Boys Nation class of 1963
The Boys Nation class of 1963 gathered at the White House for a reunion in 1998. Photo courtesy of The Clinton Foundation.

Boys Nation class of 1963

In 1963, 98 American Legion Boys Nation delegates found themselves in Washington, D.C., meeting a president who would be assassinated just four months later. The most famous alumnus of that year is former president Bill Clinton – he used a picture taken when he met Kennedy during his campaign. But in 1963, Clinton was just one of two Boys Nation senators from Arkansas.

Clinton commemorated the 50th anniversary of the famous handshake and his graduation from Boys Nation by sending a special video address to the recent 67th session of Boys Nation in July. In the address, Clinton discussed the impact that Boys Nation had him on him, telling the delegates that the next week can be a precursor to a life of service – even if they don’t plan to enter politics.

Elected Boys Nation president in 1963 was Richard Stratton from Illinois. Stratton obtained a bachelor’s and a law degree from Harvard, with a master’s from the London School of Economics and Political Science in between. He is an attorney based in San Francisco, and immediately waxes eloquent on his Boys Nation experience.

"Boys Nation is an extremely important program of the Legion which has gathered many talented young men and helped mold them into leaders of the country," Stratton said. "President Clinton is probably our most famous alum, but in our 1963 class was also congressman Jim Ramstad of Minnesota (from North Dakota at Boys Nation), who had a very distinguished career and is now retired. Many others in our class went on to great careers. The person who organized our first reunion was Pete Johnson, who became a judge in his hometown of Birmingham, Ala. He tracked us all down and got us started.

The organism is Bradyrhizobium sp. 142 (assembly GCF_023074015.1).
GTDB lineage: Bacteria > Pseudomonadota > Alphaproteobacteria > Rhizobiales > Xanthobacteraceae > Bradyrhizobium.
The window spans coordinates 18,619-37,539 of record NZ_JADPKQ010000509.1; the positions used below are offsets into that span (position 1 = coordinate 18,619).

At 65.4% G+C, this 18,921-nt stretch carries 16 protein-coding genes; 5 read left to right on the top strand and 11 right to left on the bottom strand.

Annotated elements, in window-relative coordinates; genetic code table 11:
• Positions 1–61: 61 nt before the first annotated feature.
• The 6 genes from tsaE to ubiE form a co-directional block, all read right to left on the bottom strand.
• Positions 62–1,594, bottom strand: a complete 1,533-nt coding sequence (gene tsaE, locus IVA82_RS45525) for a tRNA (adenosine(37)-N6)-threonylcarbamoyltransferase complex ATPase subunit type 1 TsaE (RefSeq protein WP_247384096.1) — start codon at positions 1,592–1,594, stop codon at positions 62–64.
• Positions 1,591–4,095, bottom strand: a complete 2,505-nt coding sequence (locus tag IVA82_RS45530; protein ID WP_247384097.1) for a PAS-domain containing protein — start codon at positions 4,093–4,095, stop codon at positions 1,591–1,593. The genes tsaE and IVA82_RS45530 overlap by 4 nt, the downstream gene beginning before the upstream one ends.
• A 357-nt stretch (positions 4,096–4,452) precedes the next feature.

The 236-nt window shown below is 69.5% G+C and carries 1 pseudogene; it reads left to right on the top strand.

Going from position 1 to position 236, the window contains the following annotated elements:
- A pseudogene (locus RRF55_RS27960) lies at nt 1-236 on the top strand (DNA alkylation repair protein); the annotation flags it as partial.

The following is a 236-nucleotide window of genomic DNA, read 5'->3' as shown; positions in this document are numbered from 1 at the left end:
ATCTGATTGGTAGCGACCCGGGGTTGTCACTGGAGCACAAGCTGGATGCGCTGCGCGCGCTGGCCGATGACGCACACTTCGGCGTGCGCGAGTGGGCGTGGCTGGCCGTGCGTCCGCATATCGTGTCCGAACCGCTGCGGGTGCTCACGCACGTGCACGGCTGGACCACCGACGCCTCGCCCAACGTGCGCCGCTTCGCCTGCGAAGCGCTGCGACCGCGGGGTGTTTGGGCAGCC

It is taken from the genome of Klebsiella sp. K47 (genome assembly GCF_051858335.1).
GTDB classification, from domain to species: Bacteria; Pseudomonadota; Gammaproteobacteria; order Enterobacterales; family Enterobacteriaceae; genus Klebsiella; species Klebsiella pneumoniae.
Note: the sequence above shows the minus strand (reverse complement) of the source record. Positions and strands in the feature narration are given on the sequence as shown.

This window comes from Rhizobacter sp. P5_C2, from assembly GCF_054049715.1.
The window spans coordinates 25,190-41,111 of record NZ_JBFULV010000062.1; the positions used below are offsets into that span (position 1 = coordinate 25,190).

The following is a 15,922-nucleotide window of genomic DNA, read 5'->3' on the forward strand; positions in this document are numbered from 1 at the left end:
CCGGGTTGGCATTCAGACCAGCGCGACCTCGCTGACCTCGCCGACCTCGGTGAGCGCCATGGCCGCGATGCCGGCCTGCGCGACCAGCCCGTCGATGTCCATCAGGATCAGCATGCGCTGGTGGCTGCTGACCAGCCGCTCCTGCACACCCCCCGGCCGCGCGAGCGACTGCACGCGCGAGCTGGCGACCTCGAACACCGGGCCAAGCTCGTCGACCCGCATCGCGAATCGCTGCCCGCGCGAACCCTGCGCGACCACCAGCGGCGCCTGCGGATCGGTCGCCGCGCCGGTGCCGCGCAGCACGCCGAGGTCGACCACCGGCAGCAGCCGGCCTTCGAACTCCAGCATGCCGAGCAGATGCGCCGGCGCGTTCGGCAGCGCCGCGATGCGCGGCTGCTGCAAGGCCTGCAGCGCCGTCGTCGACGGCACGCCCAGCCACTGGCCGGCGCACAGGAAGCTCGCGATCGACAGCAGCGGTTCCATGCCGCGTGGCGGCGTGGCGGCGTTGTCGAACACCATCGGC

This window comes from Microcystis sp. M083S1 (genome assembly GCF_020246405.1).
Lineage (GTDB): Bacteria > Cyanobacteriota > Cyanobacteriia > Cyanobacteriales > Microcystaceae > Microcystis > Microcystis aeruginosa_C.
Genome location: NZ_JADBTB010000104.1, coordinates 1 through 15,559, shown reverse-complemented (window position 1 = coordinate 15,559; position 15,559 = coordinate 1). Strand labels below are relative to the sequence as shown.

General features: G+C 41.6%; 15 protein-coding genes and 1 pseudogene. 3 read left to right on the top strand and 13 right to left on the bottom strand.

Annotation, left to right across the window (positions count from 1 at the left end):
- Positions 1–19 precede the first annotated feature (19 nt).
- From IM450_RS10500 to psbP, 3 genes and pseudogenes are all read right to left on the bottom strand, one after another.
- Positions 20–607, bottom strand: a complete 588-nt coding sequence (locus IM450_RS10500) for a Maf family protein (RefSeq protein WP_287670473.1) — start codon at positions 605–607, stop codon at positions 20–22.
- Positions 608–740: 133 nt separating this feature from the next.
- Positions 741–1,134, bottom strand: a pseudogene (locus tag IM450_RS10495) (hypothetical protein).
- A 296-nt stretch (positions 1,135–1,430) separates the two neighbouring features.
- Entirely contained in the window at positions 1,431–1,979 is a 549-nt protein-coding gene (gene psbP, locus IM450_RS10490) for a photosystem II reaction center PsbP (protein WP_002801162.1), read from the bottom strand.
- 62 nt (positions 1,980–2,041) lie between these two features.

"We have had three reunions so far: in 1993 (30 years to the day from when we met President Kennedy), 1998 and 2003, when we went to Boston and met at the Parker House Hotel in the same room where JFK first announced he would run for Congress in 1946, having returned to Boston a war hero because of the PT-109. We went to the Kennedy Library as a group and received VIP treatment. The 1993 and 1998 reunions were in Washington, and we went to the White House courtesy of our First Alum.

"A number of good friendships have sprung from our group getting together. And we were all much affected in a positive way by the Boys Nation experience, the amount of attention given to us by top officials and our Legion counselor, and, of course, the generous and enlightened investment of time by President Kennedy when he met us in the Rose Garden.

"As for me, it completely changed my life. Boys Nation lifted me from a small rural town in Illinois to a national perspective at a time of great change and importance in the country. President Kennedy admonished us to 'get involved,' not simply be spectators on the sidelines, and we all went home and did that. Our Boys Nation class is in many ways a microcosm of the 60s boomer generation and all the social and political change we experienced in the United States ... I still have school friends who run the Legion post in Leland, Ill. – my hometown – and they have a picture hanging in the Legion hall of me shaking hands with President Kennedy."

Fellow alum Ray Pentkowski, who recently retired after 40 years as an educational administrator, said "the entire experience, from seeing JFK to attending reunions, has been most enriching. I consider Rich Stratton and Larry Taunton to be some of the best people and best friends anyone could ever know."

ABC News filmed the 1998 reunion and conducted interviews with several former delegates. A clip from the footage is available on YouTube from the Clinton Foundation.